Illinois hopes to avoid Purdue-like fate
I thought Illinois was the worst team in the Big Ten before last week, when the Illini escaped an FCS opponent thanks to a last-minute overthrow. Now I don’t think they’re the 12th team in the Big Ten.
But it’s not about what the Illini did — they didn’t exactly earn their way up those rankings. It’s about what Purdue did. Or, more accurately, what Purdue had done to it by the team set to play Illinois at Memorial Stadium this Saturday.
The Cincinnati Bearcats obliterated the Boilermakers thanks to a 28-0 second half, landing on a final score of 42-7.
Illinois can’t be that bad, can it?
If we get down to it, the reason Illinois “rose” to No. 11 in The Daily Illini’s Big Ten power rankings this week is because none of us want to see the Orange and Blue suffer a worse fate than what befell Purdue last week. The Illini can’t be that bad.
Even still, we can’t act as though Purdue is 35 points worse than Illinois. The teams speculatively share a cell in the basement of the conference. But there are reasons to suggest Cincinnati won’t hand the Illini a similar drubbing.
The Bearcats won’t be at home like they were last week. Cincinnati’s first win came in front of 36,007 fans — more than 6,000 fewer than Illinois’ listed attendance number. However, Cincinnati’s smaller stadium only seats about 36,007 people; the crowd was heralded as the largest in stadium history and the energy transferred quite noticeably from the stands to the Bearcats bench.
It was opening week in college football, and the Bearcats had every reason to be excited. If Memorial Stadium is empty enough, maybe the crowd will dampen the spirits of even the visitors, as opposed to the home underdogs who will see scores of unoccupied bleachers and feel motivated.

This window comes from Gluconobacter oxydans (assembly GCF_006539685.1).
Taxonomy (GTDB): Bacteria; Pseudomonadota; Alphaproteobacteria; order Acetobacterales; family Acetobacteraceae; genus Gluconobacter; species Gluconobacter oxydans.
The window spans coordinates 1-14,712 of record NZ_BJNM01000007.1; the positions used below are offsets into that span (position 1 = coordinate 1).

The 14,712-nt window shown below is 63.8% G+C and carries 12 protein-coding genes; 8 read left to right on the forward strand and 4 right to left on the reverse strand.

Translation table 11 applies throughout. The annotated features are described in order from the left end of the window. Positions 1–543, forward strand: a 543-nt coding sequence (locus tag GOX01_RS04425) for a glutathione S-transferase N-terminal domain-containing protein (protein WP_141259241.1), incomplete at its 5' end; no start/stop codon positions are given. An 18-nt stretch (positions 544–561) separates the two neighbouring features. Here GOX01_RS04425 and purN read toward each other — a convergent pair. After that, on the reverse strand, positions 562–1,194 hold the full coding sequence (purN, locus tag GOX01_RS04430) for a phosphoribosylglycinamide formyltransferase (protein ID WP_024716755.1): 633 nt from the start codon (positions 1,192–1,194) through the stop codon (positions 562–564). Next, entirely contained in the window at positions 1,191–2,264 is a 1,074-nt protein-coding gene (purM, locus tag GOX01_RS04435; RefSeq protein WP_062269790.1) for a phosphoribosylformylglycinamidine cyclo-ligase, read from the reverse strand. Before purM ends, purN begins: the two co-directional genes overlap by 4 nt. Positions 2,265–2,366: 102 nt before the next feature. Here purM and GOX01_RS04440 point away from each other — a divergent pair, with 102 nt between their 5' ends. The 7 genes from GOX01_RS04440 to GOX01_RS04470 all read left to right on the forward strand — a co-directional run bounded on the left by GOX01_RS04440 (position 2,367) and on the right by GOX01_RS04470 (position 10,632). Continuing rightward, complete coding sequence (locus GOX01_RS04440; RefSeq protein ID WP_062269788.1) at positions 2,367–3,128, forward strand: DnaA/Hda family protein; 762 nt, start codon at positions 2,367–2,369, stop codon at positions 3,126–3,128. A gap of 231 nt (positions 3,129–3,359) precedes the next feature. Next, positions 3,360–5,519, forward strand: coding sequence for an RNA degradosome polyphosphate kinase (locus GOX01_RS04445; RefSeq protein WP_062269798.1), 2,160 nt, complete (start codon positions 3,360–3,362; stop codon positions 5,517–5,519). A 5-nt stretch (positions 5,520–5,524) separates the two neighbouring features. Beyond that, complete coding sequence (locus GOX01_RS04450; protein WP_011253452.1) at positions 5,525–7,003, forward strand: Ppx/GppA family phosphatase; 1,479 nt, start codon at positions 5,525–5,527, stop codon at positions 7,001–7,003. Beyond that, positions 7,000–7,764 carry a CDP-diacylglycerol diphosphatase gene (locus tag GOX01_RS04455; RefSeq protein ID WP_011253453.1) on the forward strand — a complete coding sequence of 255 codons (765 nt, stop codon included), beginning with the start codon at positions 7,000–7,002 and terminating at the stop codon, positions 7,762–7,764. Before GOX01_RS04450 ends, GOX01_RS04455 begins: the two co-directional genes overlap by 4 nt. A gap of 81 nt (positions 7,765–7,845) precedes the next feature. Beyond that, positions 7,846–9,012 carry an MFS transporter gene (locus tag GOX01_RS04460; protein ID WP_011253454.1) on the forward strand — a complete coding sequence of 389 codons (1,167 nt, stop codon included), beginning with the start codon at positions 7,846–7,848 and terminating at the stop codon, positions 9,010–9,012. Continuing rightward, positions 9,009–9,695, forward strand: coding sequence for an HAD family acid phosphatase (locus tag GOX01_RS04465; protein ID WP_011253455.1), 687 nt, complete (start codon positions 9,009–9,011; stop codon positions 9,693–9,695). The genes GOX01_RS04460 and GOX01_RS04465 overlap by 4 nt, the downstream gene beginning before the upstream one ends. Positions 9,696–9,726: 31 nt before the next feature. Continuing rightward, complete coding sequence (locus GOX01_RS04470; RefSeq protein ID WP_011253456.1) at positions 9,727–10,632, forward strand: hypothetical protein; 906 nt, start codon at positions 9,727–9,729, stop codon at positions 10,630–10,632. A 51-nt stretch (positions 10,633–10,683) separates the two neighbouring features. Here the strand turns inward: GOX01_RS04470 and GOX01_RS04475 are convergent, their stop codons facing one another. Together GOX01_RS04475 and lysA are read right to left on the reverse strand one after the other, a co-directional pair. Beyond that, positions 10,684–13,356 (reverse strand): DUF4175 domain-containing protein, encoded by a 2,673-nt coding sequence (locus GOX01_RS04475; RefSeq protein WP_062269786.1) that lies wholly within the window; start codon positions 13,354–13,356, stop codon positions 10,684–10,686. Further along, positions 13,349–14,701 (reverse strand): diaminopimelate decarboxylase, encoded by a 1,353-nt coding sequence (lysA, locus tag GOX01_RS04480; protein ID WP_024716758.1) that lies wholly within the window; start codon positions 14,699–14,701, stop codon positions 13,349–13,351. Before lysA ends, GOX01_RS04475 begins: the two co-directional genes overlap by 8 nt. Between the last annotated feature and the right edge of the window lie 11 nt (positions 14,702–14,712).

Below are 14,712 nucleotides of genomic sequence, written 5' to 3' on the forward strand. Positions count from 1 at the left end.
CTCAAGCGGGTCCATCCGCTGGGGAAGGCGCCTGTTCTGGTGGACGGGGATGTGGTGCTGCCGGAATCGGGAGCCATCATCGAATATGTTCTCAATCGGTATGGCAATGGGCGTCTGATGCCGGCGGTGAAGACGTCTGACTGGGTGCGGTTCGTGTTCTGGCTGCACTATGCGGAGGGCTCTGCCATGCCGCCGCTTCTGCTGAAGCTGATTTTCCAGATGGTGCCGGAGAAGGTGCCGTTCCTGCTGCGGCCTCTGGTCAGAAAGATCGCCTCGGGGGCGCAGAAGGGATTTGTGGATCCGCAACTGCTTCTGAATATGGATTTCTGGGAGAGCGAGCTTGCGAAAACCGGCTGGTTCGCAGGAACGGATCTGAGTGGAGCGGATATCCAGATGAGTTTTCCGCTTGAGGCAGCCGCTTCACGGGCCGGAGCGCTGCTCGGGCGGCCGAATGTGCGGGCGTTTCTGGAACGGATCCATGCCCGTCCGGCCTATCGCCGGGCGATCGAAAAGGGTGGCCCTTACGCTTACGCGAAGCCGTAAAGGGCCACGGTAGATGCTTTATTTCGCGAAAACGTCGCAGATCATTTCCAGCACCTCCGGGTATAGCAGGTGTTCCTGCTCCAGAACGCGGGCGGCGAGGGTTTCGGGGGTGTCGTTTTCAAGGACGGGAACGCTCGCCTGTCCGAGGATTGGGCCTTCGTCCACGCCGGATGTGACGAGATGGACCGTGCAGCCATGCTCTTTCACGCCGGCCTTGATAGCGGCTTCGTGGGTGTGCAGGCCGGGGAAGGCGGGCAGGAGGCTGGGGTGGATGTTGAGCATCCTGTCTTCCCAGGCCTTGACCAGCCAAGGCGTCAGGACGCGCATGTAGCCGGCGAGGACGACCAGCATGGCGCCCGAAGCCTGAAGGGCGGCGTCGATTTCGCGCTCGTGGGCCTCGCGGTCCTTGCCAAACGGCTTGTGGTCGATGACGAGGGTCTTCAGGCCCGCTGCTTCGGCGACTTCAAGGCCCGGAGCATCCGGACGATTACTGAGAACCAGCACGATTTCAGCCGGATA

Probably not, but we can hope.
In his first year coaching Cincinnati, Tommy Tuberville restructured his offense a little bit — this was a surprise for Purdue, but Illinois has a week to prepare for it.
Six-foot-five quarterback Munchie Legaux has probably the best name in football (last name is pronounced leh-go, as in the Eggo Waffles tagline) and appears to have control of the starting spot in the quarterback battle, as Brendon Kay was relegated last week to spot duty in a role similar to Aaron Bailey’s. Kay is 1 inch shorter and about 25 pounds heavier than Legaux.
Legaux is a playmaker with his arms and legs, as he had 145 yards passing and 55 yards rushing Saturday.
And Cincinnati dominated on the ground. Ralph David Abernathy and junior college transfer Hosey Williams (again, the names!) got 15 carries and one touchdown each for a combined 122 yards as the Bearcats handily won the time-of-possession battle. Illini offensive coordinator Bill Cubit is probably salivating at the thought of a running back tandem like that.
Abernathy is just a little guy, at about 5-foot-7, 160 pounds. Williams is bigger, an even 6 feet and weighing 200 pounds. Cincy will be able to change the pace in the backfield between quick-and-light and quicker-and-lighter.
So yes, in many ways, Cincinnati has what Illinois wants. A stable quarterback situation, an effective running tandem, a packed home stadium and a victory over a Big Ten opponent. Not to mention the sack and two interceptions the Bearcats defense notched against the Boilermakers.
Mike Thomas’ old program is something of a model for his new, only now he’s on a bigger stage, with more seats to fill.
This game against Cincinnati, a real FBS opponent, should act as a great litmus test for the rest of the season. A huge loss, and we can expect more huge losses. A competitive game, and we can expect more competitive games. A win, and we can stop pretending to have expectations.
The only hope for Illini fans this weekend is for their team to come out looking more like Cincinnati, and much less like Purdue.
Eliot is a senior in Media. He can be reached at email@example.com. Follow him on Twitter @EliotTweet.
Comments powered by Disqus
- Speak out.
We'd love to hear readers opinions, advice and insight into the articles we post.
- Keep language clean.
We will disapprove all comments that are obscene, vulgar or profane.
- Help us flag.
Please report comments that are abusive.
- Be nice.
All comments that personally attack the author will be deleted. No degrading comments, such as racism, will be approved.
Our comment policy has been adapted from The New York Times.
Please note All comments are eligible for publication in The Daily Illini.